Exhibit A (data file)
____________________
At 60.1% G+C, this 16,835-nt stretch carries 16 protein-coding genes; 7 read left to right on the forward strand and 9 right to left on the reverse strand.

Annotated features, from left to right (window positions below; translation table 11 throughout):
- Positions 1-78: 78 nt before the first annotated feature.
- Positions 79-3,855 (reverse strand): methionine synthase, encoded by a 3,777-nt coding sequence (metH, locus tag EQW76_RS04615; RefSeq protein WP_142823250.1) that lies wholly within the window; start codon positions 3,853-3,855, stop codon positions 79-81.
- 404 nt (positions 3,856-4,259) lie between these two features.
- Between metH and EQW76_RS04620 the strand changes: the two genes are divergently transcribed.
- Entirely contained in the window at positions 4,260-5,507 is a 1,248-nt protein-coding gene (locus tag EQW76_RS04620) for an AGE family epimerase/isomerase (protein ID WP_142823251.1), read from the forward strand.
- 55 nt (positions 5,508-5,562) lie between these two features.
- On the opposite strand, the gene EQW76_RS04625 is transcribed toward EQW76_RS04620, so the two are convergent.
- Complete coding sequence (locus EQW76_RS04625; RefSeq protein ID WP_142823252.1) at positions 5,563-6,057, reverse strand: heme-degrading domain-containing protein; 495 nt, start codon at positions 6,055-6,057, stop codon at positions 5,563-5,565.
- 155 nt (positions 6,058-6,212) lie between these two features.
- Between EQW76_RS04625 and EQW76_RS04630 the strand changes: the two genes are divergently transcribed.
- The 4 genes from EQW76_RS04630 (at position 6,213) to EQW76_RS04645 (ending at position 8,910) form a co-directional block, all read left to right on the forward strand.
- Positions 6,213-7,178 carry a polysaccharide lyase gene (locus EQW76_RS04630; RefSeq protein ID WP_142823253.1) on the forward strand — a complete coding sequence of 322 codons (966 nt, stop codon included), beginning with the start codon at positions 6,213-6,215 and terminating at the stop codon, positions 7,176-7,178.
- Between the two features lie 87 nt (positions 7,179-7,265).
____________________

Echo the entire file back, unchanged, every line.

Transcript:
At 60.1% G+C, this 16,835-nt stretch carries 16 protein-coding genes; 7 read left to right on the forward strand and 9 right to left on the reverse strand.

Annotated features, from left to right (window positions below; translation table 11 throughout):
- Positions 1-78: 78 nt before the first annotated feature.
- Positions 79-3,855 (reverse strand): methionine synthase, encoded by a 3,777-nt coding sequence (metH, locus tag EQW76_RS04615; RefSeq protein WP_142823250.1) that lies wholly within the window; start codon positions 3,853-3,855, stop codon positions 79-81.
- 404 nt (positions 3,856-4,259) lie between these two features.
- Between metH and EQW76_RS04620 the strand changes: the two genes are divergently transcribed.
- Entirely contained in the window at positions 4,260-5,507 is a 1,248-nt protein-coding gene (locus tag EQW76_RS04620) for an AGE family epimerase/isomerase (protein ID WP_142823251.1), read from the forward strand.
- 55 nt (positions 5,508-5,562) lie between these two features.
- On the opposite strand, the gene EQW76_RS04625 is transcribed toward EQW76_RS04620, so the two are convergent.
- Complete coding sequence (locus EQW76_RS04625; RefSeq protein ID WP_142823252.1) at positions 5,563-6,057, reverse strand: heme-degrading domain-containing protein; 495 nt, start codon at positions 6,055-6,057, stop codon at positions 5,563-5,565.
- 155 nt (positions 6,058-6,212) lie between these two features.
- Between EQW76_RS04625 and EQW76_RS04630 the strand changes: the two genes are divergently transcribed.
- The 4 genes from EQW76_RS04630 (at position 6,213) to EQW76_RS04645 (ending at position 8,910) form a co-directional block, all read left to right on the forward strand.
- Positions 6,213-7,178 carry a polysaccharide lyase gene (locus EQW76_RS04630; RefSeq protein ID WP_142823253.1) on the forward strand — a complete coding sequence of 322 codons (966 nt, stop codon included), beginning with the start codon at positions 6,213-6,215 and terminating at the stop codon, positions 7,176-7,178.
- Between the two features lie 87 nt (positions 7,179-7,265).